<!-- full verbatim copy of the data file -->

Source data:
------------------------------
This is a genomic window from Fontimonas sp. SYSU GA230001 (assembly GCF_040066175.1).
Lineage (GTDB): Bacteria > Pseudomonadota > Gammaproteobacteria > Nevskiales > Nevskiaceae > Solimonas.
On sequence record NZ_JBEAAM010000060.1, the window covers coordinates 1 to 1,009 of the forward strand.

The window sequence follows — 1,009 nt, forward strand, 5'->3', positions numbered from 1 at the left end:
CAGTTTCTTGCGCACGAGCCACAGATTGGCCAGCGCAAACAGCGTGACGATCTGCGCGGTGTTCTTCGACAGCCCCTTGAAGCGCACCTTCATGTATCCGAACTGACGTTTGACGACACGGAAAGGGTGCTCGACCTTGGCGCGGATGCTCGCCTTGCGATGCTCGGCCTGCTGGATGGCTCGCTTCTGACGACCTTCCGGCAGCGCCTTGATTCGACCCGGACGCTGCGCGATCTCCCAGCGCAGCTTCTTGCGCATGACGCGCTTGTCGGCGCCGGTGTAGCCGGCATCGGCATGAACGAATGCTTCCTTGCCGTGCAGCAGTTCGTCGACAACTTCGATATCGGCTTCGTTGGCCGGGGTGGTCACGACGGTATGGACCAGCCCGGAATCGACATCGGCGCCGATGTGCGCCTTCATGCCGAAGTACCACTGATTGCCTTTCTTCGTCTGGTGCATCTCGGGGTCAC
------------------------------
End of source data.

This is a genomic window from Fontimonas sp. SYSU GA230001 (assembly GCF_040066175.1).
Lineage (GTDB): Bacteria > Pseudomonadota > Gammaproteobacteria > Nevskiales > Nevskiaceae > Solimonas.
On sequence record NZ_JBEAAM010000060.1, the window covers coordinates 1 to 1,009 of the forward strand.

The window sequence follows — 1,009 nt, forward strand, 5'->3', positions numbered from 1 at the left end:
CAGTTTCTTGCGCACGAGCCACAGATTGGCCAGCGCAAACAGCGTGACGATCTGCGCGGTGTTCTTCGACAGCCCCTTGAAGCGCACCTTCATGTATCCGAACTGACGTTTGACGACACGGAAAGGGTGCTCGACCTTGGCGCGGATGCTCGCCTTGCGATGCTCGGCCTGCTGGATGGCTCGCTTCTGACGACCTTCCGGCAGCGCCTTGATTCGACCCGGACGCTGCGCGATCTCCCAGCGCAGCTTCTTGCGCATGACGCGCTTGTCGGCGCCGGTGTAGCCGGCATCGGCATGAACGAATGCTTCCTTGCCGTGCAGCAGTTCGTCGACAACTTCGATATCGGCTTCGTTGGCCGGGGTGGTCACGACGGTATGGACCAGCCCGGAATCGACATCGGCGCCGATGTGCGCCTTCATGCCGAAGTACCACTGATTGCCTTTCTTCGTCTGGTGCATCTCGGGGTCAC